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<b>The Cherry Orchard</b><br>Deepa Alban checks on her trellised coffee plants at Kona Joe on the Big Islands. <br>Photo by Elyse Butler
Vol. 13, no. 5
October/November 2010

 

The Slack Rocker 

Story by Liza Simon

Photos by Olivier Koning

 

 

We now live in an age when music comes in gigabytes, played on lipstick-size gizmos, heard on microscopic earplugs. But tonight it’s different. Tonight the music is live. I’m by the ocean in Waikiki, watching a slim dart of energy blaze through a sprawling musical repertoire. He opens with slack key guitar, or ki ho‘alu. In between numbers, he improvises with his band: The drummer and percussionist strike out into Afro-Cuban rhythms, the bass player unleashes searing Hendrix-like licks. By midset they’ve left slack key and morphed into ballads that evoke Dylan as done by Cat Stevens. But just when I think we’re far from Hawai‘i, next comes a Portuguese fado, a haunting lament of the kind cowboys from the Iberian Peninsula brought to the Hawaiian Islands over one hundred years ago. It’s drop-dead hypnotic. And it’s all Makana.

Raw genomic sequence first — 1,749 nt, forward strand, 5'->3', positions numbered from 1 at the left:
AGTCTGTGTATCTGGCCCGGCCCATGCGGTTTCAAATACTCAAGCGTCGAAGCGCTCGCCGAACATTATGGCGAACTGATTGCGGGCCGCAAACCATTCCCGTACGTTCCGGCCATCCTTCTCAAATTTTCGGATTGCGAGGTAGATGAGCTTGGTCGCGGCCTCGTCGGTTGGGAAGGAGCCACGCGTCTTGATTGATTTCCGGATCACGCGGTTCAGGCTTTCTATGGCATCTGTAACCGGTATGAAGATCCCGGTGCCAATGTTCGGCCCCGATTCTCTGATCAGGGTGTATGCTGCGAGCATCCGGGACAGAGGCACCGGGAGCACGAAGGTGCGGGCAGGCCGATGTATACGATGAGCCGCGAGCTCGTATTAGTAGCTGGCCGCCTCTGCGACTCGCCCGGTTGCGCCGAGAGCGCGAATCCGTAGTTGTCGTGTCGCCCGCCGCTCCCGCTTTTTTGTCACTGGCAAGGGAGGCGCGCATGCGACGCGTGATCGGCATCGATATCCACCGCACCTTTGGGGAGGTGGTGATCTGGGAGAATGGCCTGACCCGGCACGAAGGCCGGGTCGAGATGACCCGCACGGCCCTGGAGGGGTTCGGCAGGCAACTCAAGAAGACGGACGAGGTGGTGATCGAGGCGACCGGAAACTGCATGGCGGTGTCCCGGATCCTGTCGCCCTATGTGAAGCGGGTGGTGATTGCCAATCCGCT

Like his famed musical brethren Madonna and Prince, who also forgo the baggage of a surname, Makana is a born entertainer. He has a phenomenal capacity to connect with large live audiences, which is why Sting, Elvis Costello, Foreigner and Santana among others have chosen him to open their shows on stages around the world. Jimmy Buffett and Elton John have caught his act in Island nightclubs and called to offer career advice. Makana, it’s safe to say, is a bona fide star. But he has his own ideas about what that stardom should involve, forged at the feet of some of Hawai‘i’s most venerated musicians—Sonny Chillingworth, Raymond Kane and other masters of the unique Hawaiian music known as slack key. Makana is possessed by slack key, and his whole life is a quest to take it as far and wide in the world as he can.

 


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